Tackles Know Improvement Must Be Made

For the Ohio State football team to get where it wants to be in 2008, the Buckeyes need to get improved play from their defensive tackles. Coordinator and line coach Jim Heacock said as much Tuesday, and he and his charges talked about how the group can improve and how much it has done so already this spring.

The numbers don't lie, and neither does Jim Heacock.

Looking at the statistics compiled by the 2007 Ohio State football team, it's fair to say that the production at the defensive tackle spot was a little bit short. Nader Abdallah, Todd Denlinger, Doug Worthington and Dexter Larimore combined for 72 tackles and 13.5 tackles for loss in 13 games after Quinn Pitcock had 39 and 12, respectively, in 2006 by himself.

And a Tuesday questioning of Heacock, the Buckeye defensive line coach and coordinator, elicited a quick response when the coach was asked if he was happy with his tackles in 2007, especially when it came to getting to the quarterback.

"No," Heacock said without much hesitation. "I wasn't happy at all with the inside pressure.

"We have to have better play. Not that they didn't play hard and well, but they were a young group that was just learning, and I don't know if we got the productivity out of them that we need to get if we're going to be what we want."

The inconsistency out of the players at the position might have proved to be too much to overcome as Ohio State lost two of its last three games of the '07 campaign. In the penultimate game of the regular season, there wasn't much pressure to be had while an Illinois offense that kept the Buckeyes off balance piled up a Jim Tressel-era record 260 yards on the ground.

A week later, every Buckeye stop trooper played well in keeping Michigan to just 91 yards of total offense. That was particularly true at tackle, where every member of the quartet at the position played well after early struggles on the drive on which Michigan scored its lone points on a field goal.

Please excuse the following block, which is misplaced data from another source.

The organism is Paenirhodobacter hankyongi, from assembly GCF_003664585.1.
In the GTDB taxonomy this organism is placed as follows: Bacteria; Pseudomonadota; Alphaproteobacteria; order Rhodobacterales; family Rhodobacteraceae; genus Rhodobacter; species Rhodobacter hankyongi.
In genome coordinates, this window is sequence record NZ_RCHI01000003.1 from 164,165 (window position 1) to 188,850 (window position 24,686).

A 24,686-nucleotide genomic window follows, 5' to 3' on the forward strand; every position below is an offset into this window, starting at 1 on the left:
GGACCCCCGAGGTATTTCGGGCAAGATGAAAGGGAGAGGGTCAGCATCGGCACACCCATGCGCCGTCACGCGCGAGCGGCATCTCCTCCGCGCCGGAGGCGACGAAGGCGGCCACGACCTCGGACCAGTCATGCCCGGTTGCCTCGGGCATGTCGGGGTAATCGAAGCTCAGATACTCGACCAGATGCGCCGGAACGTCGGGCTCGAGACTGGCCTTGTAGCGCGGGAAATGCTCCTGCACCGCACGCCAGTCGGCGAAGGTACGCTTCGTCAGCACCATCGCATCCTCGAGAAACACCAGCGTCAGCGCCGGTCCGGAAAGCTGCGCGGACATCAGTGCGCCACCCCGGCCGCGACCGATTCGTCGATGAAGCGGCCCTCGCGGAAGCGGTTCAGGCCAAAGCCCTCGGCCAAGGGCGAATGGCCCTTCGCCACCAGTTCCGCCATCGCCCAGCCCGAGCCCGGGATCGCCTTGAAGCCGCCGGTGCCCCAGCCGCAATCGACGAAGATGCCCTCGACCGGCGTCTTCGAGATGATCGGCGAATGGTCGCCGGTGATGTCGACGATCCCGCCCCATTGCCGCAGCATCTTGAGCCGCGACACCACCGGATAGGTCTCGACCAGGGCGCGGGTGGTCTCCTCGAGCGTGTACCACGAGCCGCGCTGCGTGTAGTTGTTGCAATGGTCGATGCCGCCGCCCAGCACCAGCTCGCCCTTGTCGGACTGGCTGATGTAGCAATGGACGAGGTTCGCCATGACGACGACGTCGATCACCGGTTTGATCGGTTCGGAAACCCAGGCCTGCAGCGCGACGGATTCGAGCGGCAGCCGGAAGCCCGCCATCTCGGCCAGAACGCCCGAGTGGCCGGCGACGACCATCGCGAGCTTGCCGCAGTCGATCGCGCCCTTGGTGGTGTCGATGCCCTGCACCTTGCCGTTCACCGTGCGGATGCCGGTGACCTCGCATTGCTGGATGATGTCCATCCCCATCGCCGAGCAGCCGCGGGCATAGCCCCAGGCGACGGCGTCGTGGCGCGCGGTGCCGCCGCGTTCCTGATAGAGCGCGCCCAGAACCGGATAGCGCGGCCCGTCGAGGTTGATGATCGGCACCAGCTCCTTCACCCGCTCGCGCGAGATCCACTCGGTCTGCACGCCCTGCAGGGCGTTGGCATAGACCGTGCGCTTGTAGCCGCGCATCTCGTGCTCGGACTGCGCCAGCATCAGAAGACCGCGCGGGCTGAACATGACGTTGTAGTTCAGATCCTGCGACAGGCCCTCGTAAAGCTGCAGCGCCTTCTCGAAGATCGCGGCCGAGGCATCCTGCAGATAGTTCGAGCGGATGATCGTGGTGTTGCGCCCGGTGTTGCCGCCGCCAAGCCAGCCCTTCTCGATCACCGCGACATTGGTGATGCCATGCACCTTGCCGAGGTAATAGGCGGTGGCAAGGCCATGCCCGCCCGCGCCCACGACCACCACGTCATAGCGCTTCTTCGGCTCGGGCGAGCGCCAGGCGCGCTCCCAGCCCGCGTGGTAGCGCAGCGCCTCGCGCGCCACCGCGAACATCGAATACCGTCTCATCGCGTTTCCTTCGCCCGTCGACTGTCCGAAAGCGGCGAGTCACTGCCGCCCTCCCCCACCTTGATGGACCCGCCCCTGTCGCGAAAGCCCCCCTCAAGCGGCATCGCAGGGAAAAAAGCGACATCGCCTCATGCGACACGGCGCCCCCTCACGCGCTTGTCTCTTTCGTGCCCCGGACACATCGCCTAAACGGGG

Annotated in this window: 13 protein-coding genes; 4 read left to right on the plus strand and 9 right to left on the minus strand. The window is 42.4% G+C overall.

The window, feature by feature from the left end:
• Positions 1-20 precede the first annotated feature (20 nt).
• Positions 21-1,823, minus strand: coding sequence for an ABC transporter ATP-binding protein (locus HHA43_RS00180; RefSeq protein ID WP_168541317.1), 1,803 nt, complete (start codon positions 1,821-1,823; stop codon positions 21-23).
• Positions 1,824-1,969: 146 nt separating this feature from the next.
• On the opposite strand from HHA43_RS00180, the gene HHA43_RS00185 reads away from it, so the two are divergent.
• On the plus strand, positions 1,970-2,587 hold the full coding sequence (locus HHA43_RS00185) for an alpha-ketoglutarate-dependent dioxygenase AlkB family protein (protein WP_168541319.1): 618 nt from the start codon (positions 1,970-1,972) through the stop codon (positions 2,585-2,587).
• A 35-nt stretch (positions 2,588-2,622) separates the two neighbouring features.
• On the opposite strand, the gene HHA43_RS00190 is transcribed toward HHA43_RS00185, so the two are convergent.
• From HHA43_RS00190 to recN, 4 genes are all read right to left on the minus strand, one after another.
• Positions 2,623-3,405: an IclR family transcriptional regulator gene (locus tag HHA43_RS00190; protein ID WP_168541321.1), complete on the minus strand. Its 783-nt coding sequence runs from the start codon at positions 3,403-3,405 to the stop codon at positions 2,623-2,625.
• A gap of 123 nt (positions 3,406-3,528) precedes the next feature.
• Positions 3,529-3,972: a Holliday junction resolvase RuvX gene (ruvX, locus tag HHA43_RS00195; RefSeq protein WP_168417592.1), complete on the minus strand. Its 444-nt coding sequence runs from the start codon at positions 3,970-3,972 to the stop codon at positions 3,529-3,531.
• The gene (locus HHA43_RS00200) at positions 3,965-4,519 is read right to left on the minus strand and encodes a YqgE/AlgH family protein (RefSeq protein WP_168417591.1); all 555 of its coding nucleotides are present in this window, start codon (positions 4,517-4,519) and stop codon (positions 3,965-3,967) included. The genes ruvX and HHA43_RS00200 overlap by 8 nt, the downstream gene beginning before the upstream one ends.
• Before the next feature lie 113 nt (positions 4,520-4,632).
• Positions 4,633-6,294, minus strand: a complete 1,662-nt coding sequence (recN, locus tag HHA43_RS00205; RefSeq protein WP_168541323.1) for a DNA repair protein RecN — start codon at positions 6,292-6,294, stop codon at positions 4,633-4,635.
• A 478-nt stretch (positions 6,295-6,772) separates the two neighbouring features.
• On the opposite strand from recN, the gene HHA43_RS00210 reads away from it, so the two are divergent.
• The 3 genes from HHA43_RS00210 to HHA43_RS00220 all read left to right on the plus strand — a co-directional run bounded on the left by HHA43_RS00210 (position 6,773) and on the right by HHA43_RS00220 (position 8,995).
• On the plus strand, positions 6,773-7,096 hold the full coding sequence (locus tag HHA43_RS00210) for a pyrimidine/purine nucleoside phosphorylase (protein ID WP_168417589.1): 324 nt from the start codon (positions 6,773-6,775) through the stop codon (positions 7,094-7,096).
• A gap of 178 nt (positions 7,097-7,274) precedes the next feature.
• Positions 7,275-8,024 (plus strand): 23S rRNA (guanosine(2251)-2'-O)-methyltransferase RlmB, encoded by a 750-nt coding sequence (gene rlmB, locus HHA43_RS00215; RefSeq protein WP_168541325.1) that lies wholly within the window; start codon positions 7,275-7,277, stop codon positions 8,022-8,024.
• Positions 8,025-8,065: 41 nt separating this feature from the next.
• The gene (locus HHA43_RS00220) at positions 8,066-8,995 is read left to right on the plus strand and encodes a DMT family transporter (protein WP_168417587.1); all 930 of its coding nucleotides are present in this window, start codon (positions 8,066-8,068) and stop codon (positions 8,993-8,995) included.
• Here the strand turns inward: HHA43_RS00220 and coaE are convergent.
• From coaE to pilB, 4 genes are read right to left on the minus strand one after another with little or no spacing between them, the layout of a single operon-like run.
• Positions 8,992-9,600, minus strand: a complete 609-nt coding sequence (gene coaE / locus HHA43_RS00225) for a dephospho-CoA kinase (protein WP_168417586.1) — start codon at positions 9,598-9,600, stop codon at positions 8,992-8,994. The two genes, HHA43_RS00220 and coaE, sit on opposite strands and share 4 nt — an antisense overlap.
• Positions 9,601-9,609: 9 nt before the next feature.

But the play in the BCS title game against LSU was again short of the target. End Vernon Gholston earned the only sack of the game and the Tigers gutted out 152 yards on the ground on the way to a 38-24 win.

Worthington said the team did receive a critique for its play against the Fighting Illini and Tigers.

"I would say that," he said. "The spread with Illinois, there are certain things that we should have done as defensive linemen that we didn't. We didn't stay in our gaps sometimes. LSU, we sometimes looked in the lights too much and we were just happy to be on that stage. At the end of the day I know that we'll be a lot more focused and a lot more ready for big games like that and be ready to play our ball."

Perhaps the youth at the position played a part in that inconsistency. The presumed starters at the beginning of the year, Denlinger and Worthington, entered as sophomores with a combined seven tackles between them. Larimore was a redshirt freshman and Abdallah was a junior who had played sparingly during his first two seasons in scarlet and gray.

It didn't help the situation that the Buckeyes had to fight through injuries. Denlinger missed three games because of leg injuries midway through the year and still was playing only sparingly against Illinois, while the rest of the youngsters had to deal with the bumps of bruises of full-time Big Ten play.

"It was hard to get in a groove, and we were a young group," Denlinger said. "The first couple of times you're out there, your head is kind of swimming around. You're trying to do too much and you're not really sure how to play the game. This year it's going to be real nice having that experience and having all of the guys back."

When asked specific things the tackles need to work on to improve, Denlinger said everything – work with hands, feet and moves – while Abdallah pointed to using hands better, getting off blocks, getting lower and improving explosion off the ball. However, the year of experience so far has proved as crucial to improvement as any technique work in practice.

"They're much improved this spring already," Heacock said. "I think they're much more active."

It appears the Buckeye tackles are taking Heacock's message to heart already, especially with the loss of Gholston, whose 14 sacks in 2007 were a school record and more than the four tackles had combined.

"(Heacock has) emphasized throughout the winter that we have to get push up the middle," Denlinger said. "We're losing 14 sacks with Vern, and there's no reason the four guys inside shouldn't be able to fill that void because we have experience coming back and we'll always be fresh. Now it's just learning the techniques and learning the moves we'll need to get that push up the middle."

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